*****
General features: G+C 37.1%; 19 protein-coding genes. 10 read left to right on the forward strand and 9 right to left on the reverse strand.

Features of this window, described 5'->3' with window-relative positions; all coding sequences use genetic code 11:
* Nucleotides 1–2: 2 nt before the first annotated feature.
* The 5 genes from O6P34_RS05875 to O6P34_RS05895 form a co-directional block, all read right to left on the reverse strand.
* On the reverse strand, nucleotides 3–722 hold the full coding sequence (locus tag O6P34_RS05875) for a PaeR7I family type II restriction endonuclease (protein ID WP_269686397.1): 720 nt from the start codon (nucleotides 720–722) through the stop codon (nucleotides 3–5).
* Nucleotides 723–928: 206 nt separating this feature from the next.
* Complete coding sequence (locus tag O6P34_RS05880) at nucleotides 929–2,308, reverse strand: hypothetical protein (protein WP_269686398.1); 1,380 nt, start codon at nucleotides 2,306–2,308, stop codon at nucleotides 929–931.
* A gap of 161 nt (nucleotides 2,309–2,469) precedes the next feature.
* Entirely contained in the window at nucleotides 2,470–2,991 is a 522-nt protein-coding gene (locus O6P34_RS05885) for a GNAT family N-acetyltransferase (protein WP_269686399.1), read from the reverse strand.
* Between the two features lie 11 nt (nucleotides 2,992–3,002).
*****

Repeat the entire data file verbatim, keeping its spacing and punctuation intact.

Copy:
General features: G+C 37.1%; 19 protein-coding genes. 10 read left to right on the forward strand and 9 right to left on the reverse strand.

Features of this window, described 5'->3' with window-relative positions; all coding sequences use genetic code 11:
* Nucleotides 1–2: 2 nt before the first annotated feature.
* The 5 genes from O6P34_RS05875 to O6P34_RS05895 form a co-directional block, all read right to left on the reverse strand.
* On the reverse strand, nucleotides 3–722 hold the full coding sequence (locus tag O6P34_RS05875) for a PaeR7I family type II restriction endonuclease (protein ID WP_269686397.1): 720 nt from the start codon (nucleotides 720–722) through the stop codon (nucleotides 3–5).
* Nucleotides 723–928: 206 nt separating this feature from the next.
* Complete coding sequence (locus tag O6P34_RS05880) at nucleotides 929–2,308, reverse strand: hypothetical protein (protein WP_269686398.1); 1,380 nt, start codon at nucleotides 2,306–2,308, stop codon at nucleotides 929–931.
* A gap of 161 nt (nucleotides 2,309–2,469) precedes the next feature.
* Entirely contained in the window at nucleotides 2,470–2,991 is a 522-nt protein-coding gene (locus O6P34_RS05885) for a GNAT family N-acetyltransferase (protein WP_269686399.1), read from the reverse strand.
* Between the two features lie 11 nt (nucleotides 2,992–3,002).